Excited PSO has 'desire to play very well' on its tour
The centerpiece of the Pittsburgh Symphony Orchestra's European tour is its four-concert residency at the famed Musikverein in Vienna, which began Monday night.
Music director Manfred Honeck started the concert with American music: Steven Stucky's 2012 composition “Silent Spring,” which was commissioned by the Pittsburgh Symphony. The program continued with George Gershwin's Piano Concerto, featuring Rudolf Buchbinder as soloist, and Antonin Dvorak's Symphony No. 9 (“From the New World.”)
“I think it went really well. The audience loved it,” said principal flutist Lorna McGhee. “We had to do two encores. Manfred looked really happy at the end.”
The Stucky was very well received, according to principal bass Jeff Turner, who said the Musikverein was packed to the back of the standing-room area. “The audience was quiet and appreciative. There were a couple of curtain calls, and the composer took a bow.”
He thought the Musikverein's famous acoustics served Stucky's music well, particularly passages with impressionist sonorities.
“I love playing in the Musikverein because it gives you back so much good response, and there's the sense, and I don't think it's an illusion, that you're hearing what the audience is hearing. You're in the same space, acoustically,” he said.
The warmth of Turner's appreciation of the hall's acoustics was shared by McGhee.
“It's a most stunning sound in the hall. It's the first time I've played in it. I've played in the other hall (in Vienna), the Konzerthaus,” she said. “The Musikverein's sound is so golden. I was not playing in the piano concerto, so I listened to the rehearsal. The orchestra sounded really incredible. The strings especially had a gorgeous, warm, warm sound and beautiful blend.”
Morale is high, according to Turner. “There's not just excitement within the orchestra, but a real desire to play very well for this tour. It's a big thing.”
“Every performance is unique,” McGhee said. “We do the things we rehearse every concert, but each concert is a little bit different. The slow movement (of the Dvorak) had a beautiful atmosphere to it tonight, I thought. There was a particularly nice hush when we got to the end of that movement. It was pretty dramatic, too.”
The tour opened in Barcelona on Thursday and continued with concerts on Friday and Saturday in Madrid.
The Barcelona concert of Gustav Mahler's Symphony No. 2 (“Resurrection”) was praised by two Spanish music critics.
Javier Pujol, writing in El Pais, described the performances as brilliant, stunning and spectacular, and said it was followed by endless applause.
A memorable night of great music was rewarded with nearly 15 minutes of applause and bravos, according to Cesar Lopez Rosell in El Periodico. He praised the orchestra's strength in each of its sections in addition to the full ensemble's homogeneity.
Mark Kanny is classical music critic for Trib Total Media. He can be reached at 412-320-7877 or firstname.lastname@example.org.
Show commenting policy
TribLive commenting policy
You are solely responsible for your comments and by using TribLive.com you agree to our Terms of Service.
We moderate comments. Our goal is to provide substantive commentary for a general readership. By screening submissions, we provide a space where readers can share intelligent and informed commentary that enhances the quality of our news and information.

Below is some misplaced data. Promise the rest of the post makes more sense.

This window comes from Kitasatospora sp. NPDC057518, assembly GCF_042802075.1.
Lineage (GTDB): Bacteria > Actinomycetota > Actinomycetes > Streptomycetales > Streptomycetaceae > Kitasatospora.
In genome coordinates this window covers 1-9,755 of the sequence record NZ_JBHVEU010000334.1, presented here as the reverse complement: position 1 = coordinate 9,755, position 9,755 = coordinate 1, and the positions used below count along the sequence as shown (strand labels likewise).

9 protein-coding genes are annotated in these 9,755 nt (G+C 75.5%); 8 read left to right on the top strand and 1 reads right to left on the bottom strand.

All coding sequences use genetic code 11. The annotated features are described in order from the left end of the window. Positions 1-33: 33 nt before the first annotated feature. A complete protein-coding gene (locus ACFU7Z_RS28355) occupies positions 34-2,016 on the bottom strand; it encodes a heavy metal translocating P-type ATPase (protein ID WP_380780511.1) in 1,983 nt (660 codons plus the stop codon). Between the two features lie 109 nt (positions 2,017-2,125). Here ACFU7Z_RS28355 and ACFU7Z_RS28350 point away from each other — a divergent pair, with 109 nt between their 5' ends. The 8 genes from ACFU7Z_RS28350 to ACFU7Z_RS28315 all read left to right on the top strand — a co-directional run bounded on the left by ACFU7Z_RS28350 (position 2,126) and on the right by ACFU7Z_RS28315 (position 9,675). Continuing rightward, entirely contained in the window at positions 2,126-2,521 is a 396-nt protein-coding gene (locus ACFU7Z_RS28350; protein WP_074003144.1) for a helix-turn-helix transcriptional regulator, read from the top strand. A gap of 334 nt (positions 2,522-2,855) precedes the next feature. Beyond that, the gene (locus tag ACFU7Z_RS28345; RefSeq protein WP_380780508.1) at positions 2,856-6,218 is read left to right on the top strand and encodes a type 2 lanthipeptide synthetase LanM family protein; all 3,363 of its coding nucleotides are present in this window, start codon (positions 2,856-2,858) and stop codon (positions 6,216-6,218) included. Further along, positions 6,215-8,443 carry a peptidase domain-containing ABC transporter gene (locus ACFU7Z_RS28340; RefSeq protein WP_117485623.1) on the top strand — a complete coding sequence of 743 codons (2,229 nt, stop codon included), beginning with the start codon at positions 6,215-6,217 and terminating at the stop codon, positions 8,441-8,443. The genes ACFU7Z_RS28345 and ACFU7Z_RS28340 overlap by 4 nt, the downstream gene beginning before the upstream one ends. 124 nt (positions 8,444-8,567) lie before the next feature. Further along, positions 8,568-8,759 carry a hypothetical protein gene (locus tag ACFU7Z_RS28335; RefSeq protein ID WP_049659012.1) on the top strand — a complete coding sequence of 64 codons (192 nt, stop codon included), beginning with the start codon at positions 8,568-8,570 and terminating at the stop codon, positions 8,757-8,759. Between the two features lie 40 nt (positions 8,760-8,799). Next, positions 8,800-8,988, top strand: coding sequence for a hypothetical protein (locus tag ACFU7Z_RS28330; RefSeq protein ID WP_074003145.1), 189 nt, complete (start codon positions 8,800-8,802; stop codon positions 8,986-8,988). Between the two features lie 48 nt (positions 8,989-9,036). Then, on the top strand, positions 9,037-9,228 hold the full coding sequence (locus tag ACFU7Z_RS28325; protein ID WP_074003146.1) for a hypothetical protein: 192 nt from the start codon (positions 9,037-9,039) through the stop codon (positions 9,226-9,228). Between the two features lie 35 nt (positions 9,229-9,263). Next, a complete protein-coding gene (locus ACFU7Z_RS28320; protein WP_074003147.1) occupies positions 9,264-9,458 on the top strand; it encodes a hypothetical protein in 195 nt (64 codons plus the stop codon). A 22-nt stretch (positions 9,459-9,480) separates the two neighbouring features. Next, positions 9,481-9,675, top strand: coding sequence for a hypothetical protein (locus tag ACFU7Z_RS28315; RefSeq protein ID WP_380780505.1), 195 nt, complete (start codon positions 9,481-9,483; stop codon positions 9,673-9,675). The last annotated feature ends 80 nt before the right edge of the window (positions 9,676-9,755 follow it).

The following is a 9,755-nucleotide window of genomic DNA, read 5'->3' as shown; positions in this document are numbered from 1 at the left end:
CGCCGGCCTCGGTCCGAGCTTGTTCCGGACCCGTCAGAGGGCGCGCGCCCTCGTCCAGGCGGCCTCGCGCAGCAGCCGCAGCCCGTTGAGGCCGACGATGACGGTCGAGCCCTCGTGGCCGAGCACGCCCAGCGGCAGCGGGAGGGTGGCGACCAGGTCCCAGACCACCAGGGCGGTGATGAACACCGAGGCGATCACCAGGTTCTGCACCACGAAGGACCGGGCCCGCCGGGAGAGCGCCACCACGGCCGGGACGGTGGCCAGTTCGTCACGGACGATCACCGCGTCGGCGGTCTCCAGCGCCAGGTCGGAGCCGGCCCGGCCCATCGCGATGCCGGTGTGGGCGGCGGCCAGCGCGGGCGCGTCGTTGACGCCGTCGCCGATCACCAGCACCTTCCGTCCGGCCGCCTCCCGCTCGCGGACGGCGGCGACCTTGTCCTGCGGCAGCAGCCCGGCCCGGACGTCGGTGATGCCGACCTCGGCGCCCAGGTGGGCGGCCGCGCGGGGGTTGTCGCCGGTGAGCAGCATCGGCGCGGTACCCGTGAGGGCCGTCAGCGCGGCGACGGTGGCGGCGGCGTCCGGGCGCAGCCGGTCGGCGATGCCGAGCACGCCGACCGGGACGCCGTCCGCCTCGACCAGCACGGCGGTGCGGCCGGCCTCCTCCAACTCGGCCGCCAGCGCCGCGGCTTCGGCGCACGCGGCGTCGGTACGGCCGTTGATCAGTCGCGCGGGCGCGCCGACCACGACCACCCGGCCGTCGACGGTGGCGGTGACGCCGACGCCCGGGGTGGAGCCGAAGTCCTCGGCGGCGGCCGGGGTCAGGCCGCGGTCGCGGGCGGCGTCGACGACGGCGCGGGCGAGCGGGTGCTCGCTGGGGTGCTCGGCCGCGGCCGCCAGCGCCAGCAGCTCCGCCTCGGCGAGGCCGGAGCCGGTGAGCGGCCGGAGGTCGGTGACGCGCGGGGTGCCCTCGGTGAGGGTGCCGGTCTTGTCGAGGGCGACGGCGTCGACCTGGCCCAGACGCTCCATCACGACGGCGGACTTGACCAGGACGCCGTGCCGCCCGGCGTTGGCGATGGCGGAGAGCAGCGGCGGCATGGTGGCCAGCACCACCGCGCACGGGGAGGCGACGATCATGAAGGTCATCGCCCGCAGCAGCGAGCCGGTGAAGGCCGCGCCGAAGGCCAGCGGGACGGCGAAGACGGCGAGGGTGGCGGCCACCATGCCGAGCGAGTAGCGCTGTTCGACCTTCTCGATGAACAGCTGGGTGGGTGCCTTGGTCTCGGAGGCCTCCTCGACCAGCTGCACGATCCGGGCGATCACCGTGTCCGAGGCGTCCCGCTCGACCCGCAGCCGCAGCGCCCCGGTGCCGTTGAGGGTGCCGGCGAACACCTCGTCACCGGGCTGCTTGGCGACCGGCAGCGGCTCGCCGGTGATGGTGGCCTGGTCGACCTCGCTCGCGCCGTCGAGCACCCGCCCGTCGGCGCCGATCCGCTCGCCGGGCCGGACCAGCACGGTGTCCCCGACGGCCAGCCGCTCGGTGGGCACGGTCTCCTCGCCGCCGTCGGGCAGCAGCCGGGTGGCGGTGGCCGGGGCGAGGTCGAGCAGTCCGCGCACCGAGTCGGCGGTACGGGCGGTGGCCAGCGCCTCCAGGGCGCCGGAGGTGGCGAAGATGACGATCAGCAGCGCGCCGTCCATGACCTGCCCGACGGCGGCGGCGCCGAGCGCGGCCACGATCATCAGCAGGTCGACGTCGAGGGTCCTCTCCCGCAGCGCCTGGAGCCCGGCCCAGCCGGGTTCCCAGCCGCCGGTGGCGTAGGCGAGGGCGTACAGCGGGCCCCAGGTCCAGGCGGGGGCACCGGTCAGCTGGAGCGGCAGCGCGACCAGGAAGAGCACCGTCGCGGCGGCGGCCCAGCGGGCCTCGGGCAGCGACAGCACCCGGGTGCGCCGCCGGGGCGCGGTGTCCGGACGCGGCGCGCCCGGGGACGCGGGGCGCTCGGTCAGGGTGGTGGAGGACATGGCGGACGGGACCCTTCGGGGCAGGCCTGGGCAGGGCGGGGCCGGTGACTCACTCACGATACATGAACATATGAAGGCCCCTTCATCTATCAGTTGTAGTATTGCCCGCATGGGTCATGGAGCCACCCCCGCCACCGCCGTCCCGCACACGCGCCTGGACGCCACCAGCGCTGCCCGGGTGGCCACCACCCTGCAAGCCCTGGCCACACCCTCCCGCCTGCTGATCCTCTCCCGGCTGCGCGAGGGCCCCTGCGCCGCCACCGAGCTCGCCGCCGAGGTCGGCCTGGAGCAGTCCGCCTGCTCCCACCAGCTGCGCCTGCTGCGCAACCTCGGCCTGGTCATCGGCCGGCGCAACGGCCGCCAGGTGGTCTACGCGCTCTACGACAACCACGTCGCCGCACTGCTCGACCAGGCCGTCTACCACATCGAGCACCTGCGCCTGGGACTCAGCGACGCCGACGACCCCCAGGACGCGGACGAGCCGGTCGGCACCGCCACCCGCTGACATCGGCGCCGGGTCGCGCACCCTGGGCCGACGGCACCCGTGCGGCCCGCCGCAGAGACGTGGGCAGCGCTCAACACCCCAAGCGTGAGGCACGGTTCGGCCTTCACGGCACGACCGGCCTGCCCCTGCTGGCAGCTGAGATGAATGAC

While most comments will be posted if they are on-topic and not abusive, moderating decisions are subjective. We will make them as carefully and consistently as we can. Because of the volume of reader comments, we cannot review individual moderation decisions with readers.
We value thoughtful comments representing a range of views that make their point quickly and politely. We make an effort to protect discussions from repeated comments either by the same reader or different readers.
We follow the same standards for taste as the daily newspaper. A few things we won't tolerate: personal attacks, obscenity, vulgarity, profanity (including expletives and letters followed by dashes), commercial promotion, impersonations, incoherence, proselytizing and SHOUTING. Don't include URLs to Web sites.
We do not edit comments. They are either approved or deleted. We reserve the right to edit a comment that is quoted or excerpted in an article. In this case, we may fix spelling and punctuation.
We welcome strong opinions and criticism of our work, but we don't want comments to become bogged down with discussions of our policies and we will moderate accordingly.
We appreciate it when readers and people quoted in articles or blog posts point out errors of fact or emphasis and will investigate all assertions. But these suggestions should be sent via e-mail. To avoid distracting other readers, we won't publish comments that suggest a correction. Instead, corrections will be made in a blog post or in an article.
- Man dies after jump from Route 130 overpass onto passing tractor-trailer in Hempfield
- Husband of accused drug-dealing teacher faces his own drug, intimidation charges
- Man awaiting trial for offering drugs to 2 teens found hanged in his Belle Vernon home
- Pa. Supreme Court upholds special prosecutor investigating AG Kane
- Monessen police investigating drive-by shooting
- Pirates again approach Polanco about contract extension
- Poll shows Clinton slipping in trustworthiness among voters
- Pittsburgh settles second car wash drug-bust lawsuit
- Reliever Holdzkom among three players cut by Pirates
- Harmar eagles abandon their nest
- NFL players Fitzgerald, Donald to lead Pitt in Blue-Gold spring game